Psychogenic Non-epileptic Seizures and Pseudo-Refractory Epilepsy, a Management Challenge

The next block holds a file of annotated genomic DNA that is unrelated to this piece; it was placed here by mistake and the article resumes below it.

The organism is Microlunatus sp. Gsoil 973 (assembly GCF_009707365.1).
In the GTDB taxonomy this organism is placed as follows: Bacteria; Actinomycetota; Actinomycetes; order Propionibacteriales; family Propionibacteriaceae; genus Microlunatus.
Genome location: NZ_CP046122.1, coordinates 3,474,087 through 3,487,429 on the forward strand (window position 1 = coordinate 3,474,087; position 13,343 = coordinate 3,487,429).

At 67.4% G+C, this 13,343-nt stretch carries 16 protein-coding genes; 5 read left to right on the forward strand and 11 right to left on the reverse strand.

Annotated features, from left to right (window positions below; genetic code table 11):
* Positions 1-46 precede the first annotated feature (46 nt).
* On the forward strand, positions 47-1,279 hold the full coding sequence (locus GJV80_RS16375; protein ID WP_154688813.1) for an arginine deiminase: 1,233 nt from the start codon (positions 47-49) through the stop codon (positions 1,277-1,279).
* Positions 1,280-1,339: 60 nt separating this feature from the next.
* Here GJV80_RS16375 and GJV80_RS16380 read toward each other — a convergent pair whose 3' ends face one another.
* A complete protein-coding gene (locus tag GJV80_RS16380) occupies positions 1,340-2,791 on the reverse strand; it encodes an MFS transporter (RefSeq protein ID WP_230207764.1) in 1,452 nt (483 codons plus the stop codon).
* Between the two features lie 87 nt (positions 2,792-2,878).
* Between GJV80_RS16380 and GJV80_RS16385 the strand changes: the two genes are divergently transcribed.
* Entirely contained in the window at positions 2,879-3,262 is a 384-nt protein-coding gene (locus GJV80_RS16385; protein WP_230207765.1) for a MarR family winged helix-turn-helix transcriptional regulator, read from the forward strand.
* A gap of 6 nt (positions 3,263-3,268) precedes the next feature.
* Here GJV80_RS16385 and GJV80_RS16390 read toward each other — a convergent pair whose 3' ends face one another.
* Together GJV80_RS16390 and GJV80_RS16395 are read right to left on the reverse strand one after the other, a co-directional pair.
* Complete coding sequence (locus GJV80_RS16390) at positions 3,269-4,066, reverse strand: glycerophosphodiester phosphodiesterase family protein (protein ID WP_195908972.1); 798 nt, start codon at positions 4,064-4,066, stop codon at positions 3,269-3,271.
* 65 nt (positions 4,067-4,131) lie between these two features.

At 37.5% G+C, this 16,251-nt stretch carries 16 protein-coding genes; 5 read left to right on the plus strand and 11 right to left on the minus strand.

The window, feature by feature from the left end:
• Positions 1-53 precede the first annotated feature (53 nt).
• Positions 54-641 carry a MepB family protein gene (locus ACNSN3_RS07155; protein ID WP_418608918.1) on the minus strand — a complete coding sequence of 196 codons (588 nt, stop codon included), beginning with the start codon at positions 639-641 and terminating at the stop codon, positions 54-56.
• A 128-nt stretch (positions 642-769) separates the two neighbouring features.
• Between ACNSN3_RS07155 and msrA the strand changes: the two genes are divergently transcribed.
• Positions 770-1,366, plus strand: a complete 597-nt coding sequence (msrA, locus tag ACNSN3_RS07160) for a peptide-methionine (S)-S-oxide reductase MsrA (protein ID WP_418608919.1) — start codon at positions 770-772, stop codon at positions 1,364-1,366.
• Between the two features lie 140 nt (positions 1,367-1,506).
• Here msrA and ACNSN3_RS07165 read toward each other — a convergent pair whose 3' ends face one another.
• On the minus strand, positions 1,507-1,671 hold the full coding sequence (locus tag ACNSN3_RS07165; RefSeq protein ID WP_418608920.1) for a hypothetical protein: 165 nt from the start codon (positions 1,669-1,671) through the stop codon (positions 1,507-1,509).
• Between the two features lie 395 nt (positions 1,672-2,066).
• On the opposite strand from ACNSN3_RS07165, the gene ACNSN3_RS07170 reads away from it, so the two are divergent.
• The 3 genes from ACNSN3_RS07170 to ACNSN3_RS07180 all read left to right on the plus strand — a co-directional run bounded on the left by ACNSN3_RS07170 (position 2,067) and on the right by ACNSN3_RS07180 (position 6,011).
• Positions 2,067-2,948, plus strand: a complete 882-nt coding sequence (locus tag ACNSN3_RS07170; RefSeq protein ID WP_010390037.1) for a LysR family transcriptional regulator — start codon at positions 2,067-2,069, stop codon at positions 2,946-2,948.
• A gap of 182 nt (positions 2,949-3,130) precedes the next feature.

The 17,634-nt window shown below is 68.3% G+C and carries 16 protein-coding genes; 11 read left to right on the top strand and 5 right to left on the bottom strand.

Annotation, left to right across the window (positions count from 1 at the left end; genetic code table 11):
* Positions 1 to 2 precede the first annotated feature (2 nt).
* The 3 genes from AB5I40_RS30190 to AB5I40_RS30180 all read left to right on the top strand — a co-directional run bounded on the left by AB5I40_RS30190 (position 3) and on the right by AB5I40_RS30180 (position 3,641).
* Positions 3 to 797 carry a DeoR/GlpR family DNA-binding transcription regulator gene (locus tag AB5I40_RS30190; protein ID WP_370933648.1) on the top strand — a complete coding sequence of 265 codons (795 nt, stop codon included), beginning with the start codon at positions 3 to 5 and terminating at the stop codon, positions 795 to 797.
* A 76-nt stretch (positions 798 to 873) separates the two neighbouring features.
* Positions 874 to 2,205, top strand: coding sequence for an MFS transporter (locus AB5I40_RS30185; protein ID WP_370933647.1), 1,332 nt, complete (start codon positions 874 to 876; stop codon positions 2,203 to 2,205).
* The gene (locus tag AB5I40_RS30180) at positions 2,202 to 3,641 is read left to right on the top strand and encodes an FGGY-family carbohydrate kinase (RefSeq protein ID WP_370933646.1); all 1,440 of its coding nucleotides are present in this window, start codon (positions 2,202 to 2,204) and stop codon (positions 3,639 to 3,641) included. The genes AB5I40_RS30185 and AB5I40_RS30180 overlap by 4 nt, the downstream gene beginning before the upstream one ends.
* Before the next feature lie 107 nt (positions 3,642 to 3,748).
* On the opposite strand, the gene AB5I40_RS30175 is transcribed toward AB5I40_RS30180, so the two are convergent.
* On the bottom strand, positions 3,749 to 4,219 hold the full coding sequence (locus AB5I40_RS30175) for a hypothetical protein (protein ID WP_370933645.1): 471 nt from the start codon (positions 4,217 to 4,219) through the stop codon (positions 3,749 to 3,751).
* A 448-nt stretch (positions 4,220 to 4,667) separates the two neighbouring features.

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Psychogenic nonepileptic seizures (PNES) are neurobehavioral conditions positioned in a gray zone, not infrequently a no-man land, that lies in the intersection between Neurology and Psychiatry. According to the DSM 5, PNES are a subgroup of conversion disorders (CD), while the ICD 10 classifies PNES as dissociative disorders. The incidence of PNES is estimated to be in the range of 1.4–4.9/100,000/year, and the prevalence range is between 2 and 33 per 100,000. The International League Against Epilepsy (ILAE) has identified PNES as one of the 10 most critical neuropsychiatric conditions associated with epilepsy. Comorbidity between epilepsy and PNES, a condition leading to “dual diagnosis,” is a serious diagnostic and therapeutic challenge for clinicians. The lack of prompt identification of PNES in epileptic patients can lead to potentially harmful increases in the dosage of anti-seizure drugs (ASD) as well as erroneous diagnoses of refractory epilepsy. Hence, pseudo-refractory epilepsy is the other critical side of the PNES coin as one out of four to five patients admitted to video-EEG monitoring units with a diagnosis of pharmaco-resistant epilepsy is later found to suffer from non-epileptic events. The majority of these events are of psychogenic origin. Thus, the diagnostic differentiation between pseudo and true refractory epilepsy is essential to prevent actions that lead to unnecessary treatments and ASD-related side effects as well as produce a negative impact on the patient’s quality of life. In this article, we review and discuss recent evidence related to the neurobiology of PNES. We also provide an overview of the classifications and diagnostic steps that are employed in PNES management and dwell on the concept of pseudo-resistant epilepsy.

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